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Child sexual abuse facilitated online

Summary

The Inquiry wants to learn more about child sexual abuse that is enabled by the internet, together with ways in which children can be kept safe from this type of abuse. The Inquiry has therefore carried out a package of research consisting of:

  • Three rapid evidence assessments (REAs), published in January 2018. These bought together existing research covering:

    • The extent and scale of child sexual abuse facilitated online;

    • The characteristics of victims of child sexual abuse facilitated online; and

    • The behaviour and characteristics of perpetrators of child sexual abuse facilitated online.

  • New research exploring children’s views on how they learn to stay safe from child sexual abuse facilitated online.

 

Key Themes

  • Child sexual abuse
  • Online
  • Internet
  • Vulnerability

 

Contact

research@iicsa.org.uk

Background

  • The Internet Investigation is looking at the adequacy of the response of the police and other law enforcement organisations as well as the internet industry to child sexual abuse facilitated online. The investigation focuses on the institutional responses and actions and aims to make practical recommendations that minimise the opportunities for child sexual abuse, perpetrated enabled by the internet, in the future.

  • Child sexual abuse facilitated online includes sexual grooming and receiving sexual requests, live streaming as well as producing, exchanging and commissioning images of child sexual abuse in the digital environment. Online behaviours such as self-generated images, sexting (sending sexual messages, images, audios or videos via mobile phones and other devices) and live streaming also put children at risk of being sexually abused or exploited.  

Timeline

January 2018:  REAs published

June 2018: Planning for research started

January 2019: Fieldwork to start

Autumn 2019: Research report to be  published

What we have learned from the REAs

  • Quantifying the extent of online-facilitated child sexual abuse

The REA looked at sources that measure the scale of child sexual abuse facilitated online in the following ways: (a) number of reported offences; (b) number of victims; (c) number of perpetrators; and (d) number of images viewed, downloaded or exchanged. Each of these four measures produces very different figures, partly because they are attempting to count different aspects of online-facilitated child sexual abuse. None of these measures are likely to reveal the true extent of online-facilitated child sexual abuse.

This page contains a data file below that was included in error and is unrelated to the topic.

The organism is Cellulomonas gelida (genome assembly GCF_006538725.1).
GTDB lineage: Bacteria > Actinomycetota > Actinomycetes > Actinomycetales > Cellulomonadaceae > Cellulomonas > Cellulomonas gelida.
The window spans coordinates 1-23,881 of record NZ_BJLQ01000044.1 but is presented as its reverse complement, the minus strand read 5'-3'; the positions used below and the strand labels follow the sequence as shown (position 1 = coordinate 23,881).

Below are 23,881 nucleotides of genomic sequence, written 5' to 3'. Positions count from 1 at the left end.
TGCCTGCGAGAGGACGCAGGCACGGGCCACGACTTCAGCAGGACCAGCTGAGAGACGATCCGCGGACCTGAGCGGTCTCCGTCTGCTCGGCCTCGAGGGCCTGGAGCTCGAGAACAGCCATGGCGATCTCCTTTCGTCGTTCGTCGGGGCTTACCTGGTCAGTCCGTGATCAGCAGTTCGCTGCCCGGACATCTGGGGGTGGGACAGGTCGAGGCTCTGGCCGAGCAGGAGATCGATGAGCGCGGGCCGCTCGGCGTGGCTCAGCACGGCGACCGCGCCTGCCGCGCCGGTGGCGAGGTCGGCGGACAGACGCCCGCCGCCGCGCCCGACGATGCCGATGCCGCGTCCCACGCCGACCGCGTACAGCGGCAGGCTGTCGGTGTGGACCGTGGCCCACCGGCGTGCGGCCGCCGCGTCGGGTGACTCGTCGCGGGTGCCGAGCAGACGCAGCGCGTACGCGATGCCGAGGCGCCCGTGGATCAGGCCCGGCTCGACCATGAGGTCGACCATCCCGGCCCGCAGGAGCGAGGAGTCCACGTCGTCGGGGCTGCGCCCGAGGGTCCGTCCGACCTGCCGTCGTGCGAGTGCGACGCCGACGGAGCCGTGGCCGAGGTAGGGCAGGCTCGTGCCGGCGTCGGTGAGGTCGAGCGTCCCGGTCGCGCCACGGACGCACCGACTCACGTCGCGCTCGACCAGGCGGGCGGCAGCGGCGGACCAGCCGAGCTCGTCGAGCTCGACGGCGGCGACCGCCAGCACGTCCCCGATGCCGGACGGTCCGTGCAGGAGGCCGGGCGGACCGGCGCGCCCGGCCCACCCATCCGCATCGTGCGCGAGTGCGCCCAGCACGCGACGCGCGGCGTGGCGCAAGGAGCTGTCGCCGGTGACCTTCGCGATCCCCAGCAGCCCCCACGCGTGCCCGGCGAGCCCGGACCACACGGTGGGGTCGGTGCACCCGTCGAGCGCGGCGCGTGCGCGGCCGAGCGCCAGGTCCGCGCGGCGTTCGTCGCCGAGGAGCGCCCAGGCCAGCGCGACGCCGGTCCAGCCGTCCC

• Characteristics and vulnerabilities of victims of online-facilitated child sexual abuse and exploitation

There is strong evidence to suggest that girls are more likely to be victims of online-facilitated child sexual abuse than boys. The following characteristics may put some children at greater risk: prior experience of neglect of abuse; disability; social isolation; amount of time spent online; other risky behaviour such as alcohol or drug use.

  • Behaviour and characteristics of perpetrators of online-facilitated child sexual abuse

There is an absence of research about the demographic profile of perpetrators of online-facilitated child sexual abuse. However studies suggest that more perpetrators are male, aged 18-25 and are less likely to have previous convictions compared to other perpetrators of child sexual abuse.

What the new research is about

The new research aims to:

  • understand children’s knowledge about staying safe from online-facilitated child sexual abuse.
  • understand how they learn about the dangers of online-facilitated child sexual abuse,

  • understand their views on education on staying safe online;

The research will involve around 100 participants, aged 10-18 years, and will use qualitative and quantitative methods to gather their views.

We have commissioned the University of Bedfordshire to undertake this research.

Implications for the work of the Inquiry

The findings from the research supports the Internet investigation, specifically in terms of children’s views and where there may be gaps in safeguarding and education.

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